To imagine Christ on Wall Street or in a corporate board room or in the lectures halls of universities or on Facebook is ludicrous and not concordant with anything said about him in the Bible except for his overturning of the tables of the moneychangers in the Temple. John 8:23 states, “Ye are from beneath; I am from above:ye are of this world; I am not of this world.” And in Matthew 5:16, he says, “Let your light so shine before men, that they may see your good works, and glorify your Father which is in heaven.” On Wall Street? Are you kidding?
Christ taught us to be in the world but not of it, and there is no place better than Wall Street or a university classroom in which to practice worldliness. Christ, in fact, showed no interest in the worldliness of intelligentsia or the rich and influential. These were they to whom he referred when he commanded, “Give not that which is holy unto the dogs, neither cast ye your prearls before swine, lest they trample them under their feet, and turn again and rend you.” (Matthew 7″6). His apostles were “unlearned and ignorant men” (Acts 4:13). At least these were humble enough to be teachable. There are few things that impair learning quicker or more effectively than being rich, famous, or educated.
I must say that I have had little contact with the Quakers, but what I know of them makes me think they are among the most devout, faithful, and humble of those who would call themselves Christians. That being true, it is no small wonder that you would experience the Spirit of Christ in your churches and your meetings. How grateful I am to know that God is no respecter of persons, that he is the same yesterday, today, and forever, that we are his children, and that he loves us. Where else would he be but with those who love him, who keep his commandments, and who strive to be like him? Corporate boardrooms? I doubt it. College lecture halls? Not likely. The likelihood is that there is no more godliness in those places than in the houses of Nye County, Nevada.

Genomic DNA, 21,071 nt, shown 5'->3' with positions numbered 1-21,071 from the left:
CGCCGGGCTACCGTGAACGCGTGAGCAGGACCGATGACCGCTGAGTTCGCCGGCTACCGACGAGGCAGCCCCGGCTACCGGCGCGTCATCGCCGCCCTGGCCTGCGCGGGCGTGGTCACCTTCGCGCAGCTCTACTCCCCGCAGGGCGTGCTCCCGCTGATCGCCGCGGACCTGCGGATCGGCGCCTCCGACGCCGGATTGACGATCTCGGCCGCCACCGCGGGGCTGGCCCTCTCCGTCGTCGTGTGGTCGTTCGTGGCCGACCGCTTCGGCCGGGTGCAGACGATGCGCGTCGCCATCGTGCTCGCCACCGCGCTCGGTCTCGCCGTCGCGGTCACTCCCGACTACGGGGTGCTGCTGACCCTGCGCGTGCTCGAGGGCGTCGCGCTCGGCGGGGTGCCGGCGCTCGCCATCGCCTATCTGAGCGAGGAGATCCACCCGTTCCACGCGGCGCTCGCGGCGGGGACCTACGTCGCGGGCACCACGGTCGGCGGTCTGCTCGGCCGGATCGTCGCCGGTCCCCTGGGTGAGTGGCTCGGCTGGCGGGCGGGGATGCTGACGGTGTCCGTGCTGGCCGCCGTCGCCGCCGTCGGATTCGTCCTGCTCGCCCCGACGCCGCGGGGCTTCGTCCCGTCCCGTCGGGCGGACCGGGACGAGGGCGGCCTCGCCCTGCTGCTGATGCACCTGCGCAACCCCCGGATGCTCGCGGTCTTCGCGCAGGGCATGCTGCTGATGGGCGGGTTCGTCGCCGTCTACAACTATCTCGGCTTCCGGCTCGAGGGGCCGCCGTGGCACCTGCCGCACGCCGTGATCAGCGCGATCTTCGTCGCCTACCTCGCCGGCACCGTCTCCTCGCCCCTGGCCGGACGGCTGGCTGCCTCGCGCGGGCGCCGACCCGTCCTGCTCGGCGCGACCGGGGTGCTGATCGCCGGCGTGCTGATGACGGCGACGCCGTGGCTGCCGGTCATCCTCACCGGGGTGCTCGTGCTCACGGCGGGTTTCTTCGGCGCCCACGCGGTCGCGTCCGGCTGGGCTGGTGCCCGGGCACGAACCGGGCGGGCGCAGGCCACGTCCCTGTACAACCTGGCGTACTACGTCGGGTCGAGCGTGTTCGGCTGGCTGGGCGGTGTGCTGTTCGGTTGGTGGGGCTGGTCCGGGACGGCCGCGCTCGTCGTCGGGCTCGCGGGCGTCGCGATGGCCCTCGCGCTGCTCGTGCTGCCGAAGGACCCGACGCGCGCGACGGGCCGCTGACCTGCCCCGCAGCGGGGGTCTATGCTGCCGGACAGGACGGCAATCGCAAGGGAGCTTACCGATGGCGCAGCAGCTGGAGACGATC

I appreciate your writing, Marcelle, and I am thankful for this post.
Michael Shea, MDpahrump nevada
Sent from my iPad
Michael, Thank you so much for taking the time to reply! I fear I may have done Micah’s blog injustice by only quoting a few sentences. I believe he imagines Christ in those places speaking truth about the need for change.
Beautifully written, my friend. I would answer yes to all of your queries. Jesus abides in me so where ever I am he is there as well. I have been blessed in any church, or gathering of people who love God, even if I don’t necessarily agree with them. Sometimes I think we are so busy condemning one another for not worshiping correctly we forget a hurting world is watching for that “look how they love one another” moment that we should be exhibiting. That should happen in a grocery store, a board room, on the street, and in a church. I get tired of the argument between being Spiritual and Religious. I believe they go hand in hand…like Faith and Practice, Faith is our Spirituality, Religion is our Practice.